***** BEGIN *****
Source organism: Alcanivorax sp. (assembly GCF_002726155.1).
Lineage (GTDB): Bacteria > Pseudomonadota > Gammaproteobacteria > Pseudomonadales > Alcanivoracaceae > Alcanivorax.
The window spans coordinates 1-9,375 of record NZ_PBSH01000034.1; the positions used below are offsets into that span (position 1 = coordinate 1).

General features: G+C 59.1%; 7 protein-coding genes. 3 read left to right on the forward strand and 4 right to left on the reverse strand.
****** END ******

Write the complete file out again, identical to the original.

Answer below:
Source organism: Alcanivorax sp. (assembly GCF_002726155.1).
Lineage (GTDB): Bacteria > Pseudomonadota > Gammaproteobacteria > Pseudomonadales > Alcanivoracaceae > Alcanivorax.
The window spans coordinates 1-9,375 of record NZ_PBSH01000034.1; the positions used below are offsets into that span (position 1 = coordinate 1).

General features: G+C 59.1%; 7 protein-coding genes. 3 read left to right on the forward strand and 4 right to left on the reverse strand.